I first should point out that I’m not a legal boffin, just a tortoise enthusiast, and this is not legal advice, only my findings over the years within the tortoise communities. Everything
With that out the way, below are all my findings on the subject of selling tortoise hatchlings over my 25 years within the tortoise community. My advice would be to use this guide as a base point before moving with your research. Your state may have completely different regulations to the next; however, my guide aims to point you in the right direction. Also, the UK has different rules that you need to follow that hopefully, I can help you with.
Getting a base understanding of selling hatchling tortoises should help you not getting on the wrong side of the law.
When you have hatchlings, and it is legal to own tortoises in your country, then it appears that it is perfectly legal to “gift” tortoise hatchlings away for no money. It seems that this is not classed as a business translation.
You will need paperwork to sell tortoises in some countries, proving that you obtained the tortoise legally. If you had misplaced or never received any paperwork when you purchased your tortoise, gifting your hatchlings may be your only option.
Just be aware that if you attempt to disguise a “gifting,” but you still exchange cash, it will then, in the eyes of most countries, be seen as a business transaction. If it is illegal, then you will be stepping into dangerous waters. If money changes hands, it is a business transaction, and only when no money is exchanged is a gift.
Selling Tortoises in America
When it comes to America, the law can seem a little strange when your first see it more than in a moment. However, in America, the law is a lot easier to understand than that in the UK.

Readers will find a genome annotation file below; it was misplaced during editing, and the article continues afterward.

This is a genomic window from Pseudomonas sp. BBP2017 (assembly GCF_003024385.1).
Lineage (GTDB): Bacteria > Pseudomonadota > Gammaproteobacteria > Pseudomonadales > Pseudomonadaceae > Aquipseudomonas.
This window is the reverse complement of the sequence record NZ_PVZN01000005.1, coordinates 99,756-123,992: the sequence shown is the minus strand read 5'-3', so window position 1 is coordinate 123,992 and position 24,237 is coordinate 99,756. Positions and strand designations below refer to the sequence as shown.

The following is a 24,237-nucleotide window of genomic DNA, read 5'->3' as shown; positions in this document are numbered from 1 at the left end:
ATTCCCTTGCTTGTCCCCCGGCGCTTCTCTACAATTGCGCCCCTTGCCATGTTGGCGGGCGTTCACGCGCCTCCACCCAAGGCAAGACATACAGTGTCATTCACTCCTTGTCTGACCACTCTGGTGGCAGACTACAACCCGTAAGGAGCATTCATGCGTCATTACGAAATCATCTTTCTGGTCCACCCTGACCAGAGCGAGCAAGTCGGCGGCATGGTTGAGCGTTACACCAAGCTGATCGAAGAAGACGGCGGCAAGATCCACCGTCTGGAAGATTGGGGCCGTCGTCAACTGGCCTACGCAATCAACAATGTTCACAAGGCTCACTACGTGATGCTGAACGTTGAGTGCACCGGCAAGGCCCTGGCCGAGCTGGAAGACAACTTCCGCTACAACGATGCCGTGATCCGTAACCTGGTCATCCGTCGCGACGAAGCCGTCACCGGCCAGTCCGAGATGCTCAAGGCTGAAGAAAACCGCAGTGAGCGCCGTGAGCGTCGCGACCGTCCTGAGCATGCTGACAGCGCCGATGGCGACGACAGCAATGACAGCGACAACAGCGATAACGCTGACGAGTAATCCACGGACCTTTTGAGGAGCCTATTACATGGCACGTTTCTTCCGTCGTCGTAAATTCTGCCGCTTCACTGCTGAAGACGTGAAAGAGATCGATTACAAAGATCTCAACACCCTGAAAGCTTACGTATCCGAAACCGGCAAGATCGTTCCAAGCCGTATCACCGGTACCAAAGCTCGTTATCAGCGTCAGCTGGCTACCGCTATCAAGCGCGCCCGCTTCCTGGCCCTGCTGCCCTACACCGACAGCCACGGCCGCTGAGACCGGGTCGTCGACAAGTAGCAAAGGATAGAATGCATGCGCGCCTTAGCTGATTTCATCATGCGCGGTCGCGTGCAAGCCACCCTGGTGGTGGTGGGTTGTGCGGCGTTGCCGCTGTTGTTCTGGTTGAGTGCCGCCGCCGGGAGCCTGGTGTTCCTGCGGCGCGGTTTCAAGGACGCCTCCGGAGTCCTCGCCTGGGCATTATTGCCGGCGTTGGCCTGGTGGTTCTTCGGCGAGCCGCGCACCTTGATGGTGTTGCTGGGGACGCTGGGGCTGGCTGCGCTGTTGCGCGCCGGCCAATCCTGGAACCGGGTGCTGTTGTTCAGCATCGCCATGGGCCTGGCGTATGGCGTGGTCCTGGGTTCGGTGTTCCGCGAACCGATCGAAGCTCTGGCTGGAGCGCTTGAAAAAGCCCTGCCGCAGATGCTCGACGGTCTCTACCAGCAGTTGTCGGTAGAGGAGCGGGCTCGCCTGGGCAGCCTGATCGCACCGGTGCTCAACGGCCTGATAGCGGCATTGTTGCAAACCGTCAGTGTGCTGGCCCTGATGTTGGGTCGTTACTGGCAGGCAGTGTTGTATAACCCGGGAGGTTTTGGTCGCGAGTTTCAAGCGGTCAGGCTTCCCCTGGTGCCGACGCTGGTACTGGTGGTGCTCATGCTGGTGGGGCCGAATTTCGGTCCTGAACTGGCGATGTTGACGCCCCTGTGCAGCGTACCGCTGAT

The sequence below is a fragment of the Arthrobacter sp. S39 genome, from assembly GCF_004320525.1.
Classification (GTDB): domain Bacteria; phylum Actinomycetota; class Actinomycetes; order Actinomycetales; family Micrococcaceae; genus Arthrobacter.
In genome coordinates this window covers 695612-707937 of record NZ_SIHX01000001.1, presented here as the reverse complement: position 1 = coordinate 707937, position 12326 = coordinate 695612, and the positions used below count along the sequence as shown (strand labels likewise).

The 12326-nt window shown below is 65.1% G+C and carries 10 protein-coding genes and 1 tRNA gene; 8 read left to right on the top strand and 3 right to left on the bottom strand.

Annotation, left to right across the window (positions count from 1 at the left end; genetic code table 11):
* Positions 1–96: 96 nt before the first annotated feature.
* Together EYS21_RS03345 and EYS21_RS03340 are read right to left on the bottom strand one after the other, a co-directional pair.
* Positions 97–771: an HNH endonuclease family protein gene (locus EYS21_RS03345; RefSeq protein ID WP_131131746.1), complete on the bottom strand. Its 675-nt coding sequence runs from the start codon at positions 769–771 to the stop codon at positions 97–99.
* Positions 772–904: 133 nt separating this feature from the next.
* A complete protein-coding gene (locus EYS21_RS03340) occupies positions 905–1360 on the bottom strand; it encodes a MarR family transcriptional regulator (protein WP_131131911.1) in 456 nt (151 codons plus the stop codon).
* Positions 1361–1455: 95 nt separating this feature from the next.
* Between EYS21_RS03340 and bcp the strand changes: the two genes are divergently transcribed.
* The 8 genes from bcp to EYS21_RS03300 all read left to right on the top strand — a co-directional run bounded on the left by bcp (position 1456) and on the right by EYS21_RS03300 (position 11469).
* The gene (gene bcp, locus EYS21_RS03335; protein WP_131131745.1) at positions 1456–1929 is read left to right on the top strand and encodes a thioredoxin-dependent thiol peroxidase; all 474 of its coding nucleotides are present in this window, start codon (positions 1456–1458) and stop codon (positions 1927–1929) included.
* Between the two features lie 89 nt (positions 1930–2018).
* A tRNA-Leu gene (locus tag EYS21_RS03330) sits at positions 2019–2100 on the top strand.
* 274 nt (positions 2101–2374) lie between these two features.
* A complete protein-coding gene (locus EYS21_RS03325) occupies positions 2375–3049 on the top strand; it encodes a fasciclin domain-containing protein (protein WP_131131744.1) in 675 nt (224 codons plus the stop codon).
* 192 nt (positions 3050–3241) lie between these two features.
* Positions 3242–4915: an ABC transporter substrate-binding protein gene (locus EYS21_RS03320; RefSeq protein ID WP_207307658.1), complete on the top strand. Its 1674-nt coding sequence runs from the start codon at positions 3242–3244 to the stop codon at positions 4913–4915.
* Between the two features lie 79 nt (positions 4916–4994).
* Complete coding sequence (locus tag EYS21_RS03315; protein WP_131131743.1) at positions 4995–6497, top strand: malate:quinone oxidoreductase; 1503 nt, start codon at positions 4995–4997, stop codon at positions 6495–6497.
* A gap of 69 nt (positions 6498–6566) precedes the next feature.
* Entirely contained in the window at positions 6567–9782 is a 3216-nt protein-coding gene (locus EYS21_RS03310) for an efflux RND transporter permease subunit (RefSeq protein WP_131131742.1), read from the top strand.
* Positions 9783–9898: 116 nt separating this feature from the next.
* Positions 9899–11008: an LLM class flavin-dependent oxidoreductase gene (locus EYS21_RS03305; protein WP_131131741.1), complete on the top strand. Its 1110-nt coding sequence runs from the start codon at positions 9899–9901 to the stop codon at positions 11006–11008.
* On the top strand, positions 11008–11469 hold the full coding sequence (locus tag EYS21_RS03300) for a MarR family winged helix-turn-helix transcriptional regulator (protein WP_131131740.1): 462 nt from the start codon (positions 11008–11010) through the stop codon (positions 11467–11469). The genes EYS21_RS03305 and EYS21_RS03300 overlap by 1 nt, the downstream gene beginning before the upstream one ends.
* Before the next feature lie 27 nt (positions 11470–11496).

Shelling Tortoise Hatchlings In America
Have you ever heard the saying the “law is an ass”? I feel it was made for selling hatching tortoises.
National law states that no turtle or tortoise with a captive length shell under 4 inches may be sold to the public within the USA.
That all seems reasonable, so why is this “law an ass”? Well, that comes when you hear the reasoning behind it. The fear is that children can put tortoises or turtles this small in their mouth. With this, there is a greater risk of them getting salmonella poisoning with this size of a tortoise.
If you have done your research on tortoises, you will know that tortoises that are bigger than 4 inches are not immune to salmonella. Children don’t need to put a tortoise or turtle in their month to get salmonella poisoning. With this, it is a law that is regularly criticized by many within the tortoise communities. However, I must say that there is little merit in it, and it will have reduced the rate of salmonella poisoning to some degree.
There are some grey areas within different states regarding the 4-inch rule when it comes to private individuals. How it is policed is entirely different from state to state, and what constitutes an individual and what is a business can be different in other states.
A grey area and a big can of worms; if you are in doubt, contact the relevant state department for wildlife/fish/game, who will be more than happy to help you out.
Many people who come to sell hatchlings will wait until their hatchlings are over 4 inches before selling them with such a grey area.
Selling Tortoises In America
It appears from my research that selling more gigantic tortoises nationwide is a much simpler process. Species native to the US can not be bought or sold, and it goes without saying you can not take them from the wild unless you process a special permit.
So the only people within America that own species native to the US are those with a special permit and people within the tortoise cultivation by profession.